cent, a good rule being to select an installation for from 50 to 80 percent load factor, depending on the size, type, and number of compressors involved. Proper use of load factor results in: more uniform pressure, a cooling-off period, less maintenance, and ability to increase use of air without additional compressors.

Load factor is particularly important with air-cooled machines where sustained full­ load operation results in an early buildup of deposits on valves and other parts. This buildup increases the frequency of maintenance required to maintain compressor reli­ ability. Intermittent operation is always recommended for these units. The frequency and duration of unloaded operation depend on the type, size, and operating pressure of the compressor. Air-cooled compressors for application at pressures higher than 200 psig are usually rated by a rule that states that the compressing time shall not exceed 30 minutes or less than I0 minutes. Shutdown or unloaded time should be at least equal to compression time or 50 percent.

Rotary screw compressors are exceptions to this 50 percent rule. Each time a rotary screw compressor unloads, both the male and female rotors instantaneously shift axially. These units are equipped with a balance piston or heavy-duty thrust bearing that is designed to absorb the tremendous axial forces that result from this instantaneous movement, but they are not able to fully protect the compressor or its components. The compressor’s design accepted the impact loading that results from this unload shifting and incorporated enough axial strength to absorb a normal unloading cycle. If this type of compressor is subjected to constant or frequent unloading, as in a load-following application, the cycle frequency is substantially increased and the useful life of the compressor is proportionally reduced. There have been documented cases where either the male or female rotor actually broke through the compressor’s casing as a direct result of this failure mode.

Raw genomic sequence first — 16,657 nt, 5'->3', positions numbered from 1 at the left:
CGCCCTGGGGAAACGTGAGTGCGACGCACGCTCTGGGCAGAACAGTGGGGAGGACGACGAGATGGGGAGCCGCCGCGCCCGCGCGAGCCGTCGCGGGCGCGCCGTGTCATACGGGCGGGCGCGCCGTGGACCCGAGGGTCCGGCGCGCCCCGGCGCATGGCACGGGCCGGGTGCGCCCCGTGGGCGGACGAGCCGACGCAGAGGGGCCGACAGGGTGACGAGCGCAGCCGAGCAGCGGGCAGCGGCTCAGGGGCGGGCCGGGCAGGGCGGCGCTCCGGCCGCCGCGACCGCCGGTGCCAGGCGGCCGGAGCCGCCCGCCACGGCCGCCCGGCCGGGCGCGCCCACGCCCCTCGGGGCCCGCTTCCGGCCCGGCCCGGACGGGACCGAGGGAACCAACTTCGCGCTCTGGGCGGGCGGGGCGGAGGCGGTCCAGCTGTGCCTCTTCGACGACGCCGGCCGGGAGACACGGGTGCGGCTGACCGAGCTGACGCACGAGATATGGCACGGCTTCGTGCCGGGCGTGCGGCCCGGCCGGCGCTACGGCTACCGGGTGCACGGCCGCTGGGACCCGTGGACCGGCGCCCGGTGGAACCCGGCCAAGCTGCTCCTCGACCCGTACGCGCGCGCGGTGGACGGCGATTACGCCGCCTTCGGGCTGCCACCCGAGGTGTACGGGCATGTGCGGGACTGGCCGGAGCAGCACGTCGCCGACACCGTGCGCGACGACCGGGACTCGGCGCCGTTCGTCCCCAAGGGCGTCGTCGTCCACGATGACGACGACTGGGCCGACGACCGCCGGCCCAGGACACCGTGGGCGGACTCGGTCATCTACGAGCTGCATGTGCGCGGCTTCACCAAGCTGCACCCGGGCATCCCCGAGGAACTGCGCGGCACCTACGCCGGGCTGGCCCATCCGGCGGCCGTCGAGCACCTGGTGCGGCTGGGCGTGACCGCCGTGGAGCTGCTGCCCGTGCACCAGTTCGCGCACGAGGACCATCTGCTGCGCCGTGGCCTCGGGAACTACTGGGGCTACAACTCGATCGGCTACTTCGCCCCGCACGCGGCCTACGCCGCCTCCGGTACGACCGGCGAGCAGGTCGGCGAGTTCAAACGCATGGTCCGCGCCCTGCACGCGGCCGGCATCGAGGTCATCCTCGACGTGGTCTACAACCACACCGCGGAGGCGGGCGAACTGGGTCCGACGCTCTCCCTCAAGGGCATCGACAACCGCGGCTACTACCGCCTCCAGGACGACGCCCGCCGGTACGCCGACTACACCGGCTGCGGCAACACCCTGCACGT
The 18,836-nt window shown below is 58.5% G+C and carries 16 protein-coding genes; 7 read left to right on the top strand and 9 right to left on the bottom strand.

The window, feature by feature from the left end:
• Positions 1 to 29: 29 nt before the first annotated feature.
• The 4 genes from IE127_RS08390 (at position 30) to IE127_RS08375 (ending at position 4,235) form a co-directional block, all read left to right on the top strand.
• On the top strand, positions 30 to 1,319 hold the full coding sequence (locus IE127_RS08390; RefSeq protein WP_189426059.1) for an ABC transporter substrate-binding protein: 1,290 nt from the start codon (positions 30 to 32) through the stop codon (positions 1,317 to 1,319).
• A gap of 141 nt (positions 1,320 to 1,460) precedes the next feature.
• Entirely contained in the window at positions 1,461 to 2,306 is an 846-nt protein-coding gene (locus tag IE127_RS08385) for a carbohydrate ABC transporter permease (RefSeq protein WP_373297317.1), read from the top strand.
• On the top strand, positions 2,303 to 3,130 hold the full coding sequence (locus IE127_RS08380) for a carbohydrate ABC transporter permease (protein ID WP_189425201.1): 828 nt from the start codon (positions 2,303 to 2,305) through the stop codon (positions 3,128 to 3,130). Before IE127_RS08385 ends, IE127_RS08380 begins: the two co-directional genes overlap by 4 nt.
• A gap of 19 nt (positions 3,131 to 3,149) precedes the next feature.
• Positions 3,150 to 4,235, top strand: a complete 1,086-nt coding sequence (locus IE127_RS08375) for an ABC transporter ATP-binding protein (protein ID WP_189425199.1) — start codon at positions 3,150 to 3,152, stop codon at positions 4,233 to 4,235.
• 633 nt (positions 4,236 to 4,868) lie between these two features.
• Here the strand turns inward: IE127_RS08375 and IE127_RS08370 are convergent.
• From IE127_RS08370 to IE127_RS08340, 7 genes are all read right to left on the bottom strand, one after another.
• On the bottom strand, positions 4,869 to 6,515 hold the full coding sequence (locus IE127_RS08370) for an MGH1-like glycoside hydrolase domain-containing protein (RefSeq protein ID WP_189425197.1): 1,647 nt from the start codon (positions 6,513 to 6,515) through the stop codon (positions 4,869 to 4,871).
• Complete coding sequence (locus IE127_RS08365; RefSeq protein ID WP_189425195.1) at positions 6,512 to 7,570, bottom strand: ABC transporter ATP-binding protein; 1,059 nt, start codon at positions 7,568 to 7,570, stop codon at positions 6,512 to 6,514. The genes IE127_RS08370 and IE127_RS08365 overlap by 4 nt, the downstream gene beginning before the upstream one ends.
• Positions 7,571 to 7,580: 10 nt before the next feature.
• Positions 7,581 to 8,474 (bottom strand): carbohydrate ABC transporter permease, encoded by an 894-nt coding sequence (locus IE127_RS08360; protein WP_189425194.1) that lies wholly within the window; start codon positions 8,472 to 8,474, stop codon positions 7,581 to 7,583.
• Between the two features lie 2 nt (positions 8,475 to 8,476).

The only compressor that is ideally suited for load-following applications is the recip­rocating type. These units have an absolute ability to absorb the variations in pressure and demand without any impact on either reliability or life-cycle cost. The major neg­ative of the reciprocating compressor is the pulsing or constant variation in pressure that is produced by the reciprocating compression cycle. Properly sized accumulators and receiver tanks will resolve most of the pulsing.

Life-Cycle Costs

All capital equipment decisions should be based on the true or life-cycle cost of the system. Life-cycle cost includes all costs that will be incurred, beginning with specifi­ cation development before procurement to final decommissioning cost at the end of the compressor’s useful life. In many cases, consideration is given only to the actual procurement and installation cost of the compressor. Although these costs are impor­tant, they represent less than 20 percent of the life-cycle cost of the compressor.

The cost evaluation must include the recurring costs, such as power consumption and maintenance, that are an integral part of day-to-day operation. Other costs that should be considered include training of operators and maintenance personnel who must maintain the compressor.